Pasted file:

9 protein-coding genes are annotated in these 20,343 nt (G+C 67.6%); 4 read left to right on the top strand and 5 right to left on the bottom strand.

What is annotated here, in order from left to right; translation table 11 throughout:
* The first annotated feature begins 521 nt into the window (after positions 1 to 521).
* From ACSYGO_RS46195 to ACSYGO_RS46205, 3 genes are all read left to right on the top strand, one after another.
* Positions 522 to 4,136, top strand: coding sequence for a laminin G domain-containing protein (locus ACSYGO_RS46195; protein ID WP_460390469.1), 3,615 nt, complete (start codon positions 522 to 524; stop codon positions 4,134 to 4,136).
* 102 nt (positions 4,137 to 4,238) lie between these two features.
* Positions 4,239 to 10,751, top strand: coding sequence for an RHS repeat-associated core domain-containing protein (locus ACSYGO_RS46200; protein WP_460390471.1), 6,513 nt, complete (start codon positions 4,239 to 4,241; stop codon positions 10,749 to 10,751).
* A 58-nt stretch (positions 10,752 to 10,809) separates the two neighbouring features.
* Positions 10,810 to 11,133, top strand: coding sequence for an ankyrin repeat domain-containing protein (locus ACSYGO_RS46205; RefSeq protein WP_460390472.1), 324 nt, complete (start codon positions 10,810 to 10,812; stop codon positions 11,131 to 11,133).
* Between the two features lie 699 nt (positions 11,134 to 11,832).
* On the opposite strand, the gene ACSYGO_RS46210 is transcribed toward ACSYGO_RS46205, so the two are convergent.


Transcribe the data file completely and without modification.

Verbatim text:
9 protein-coding genes are annotated in these 20,343 nt (G+C 67.6%); 4 read left to right on the top strand and 5 right to left on the bottom strand.

What is annotated here, in order from left to right; translation table 11 throughout:
* The first annotated feature begins 521 nt into the window (after positions 1 to 521).
* From ACSYGO_RS46195 to ACSYGO_RS46205, 3 genes are all read left to right on the top strand, one after another.
* Positions 522 to 4,136, top strand: coding sequence for a laminin G domain-containing protein (locus ACSYGO_RS46195; protein ID WP_460390469.1), 3,615 nt, complete (start codon positions 522 to 524; stop codon positions 4,134 to 4,136).
* 102 nt (positions 4,137 to 4,238) lie between these two features.
* Positions 4,239 to 10,751, top strand: coding sequence for an RHS repeat-associated core domain-containing protein (locus ACSYGO_RS46200; protein WP_460390471.1), 6,513 nt, complete (start codon positions 4,239 to 4,241; stop codon positions 10,749 to 10,751).
* A 58-nt stretch (positions 10,752 to 10,809) separates the two neighbouring features.
* Positions 10,810 to 11,133, top strand: coding sequence for an ankyrin repeat domain-containing protein (locus ACSYGO_RS46205; RefSeq protein WP_460390472.1), 324 nt, complete (start codon positions 10,810 to 10,812; stop codon positions 11,131 to 11,133).
* Between the two features lie 699 nt (positions 11,134 to 11,832).
* On the opposite strand, the gene ACSYGO_RS46210 is transcribed toward ACSYGO_RS46205, so the two are convergent.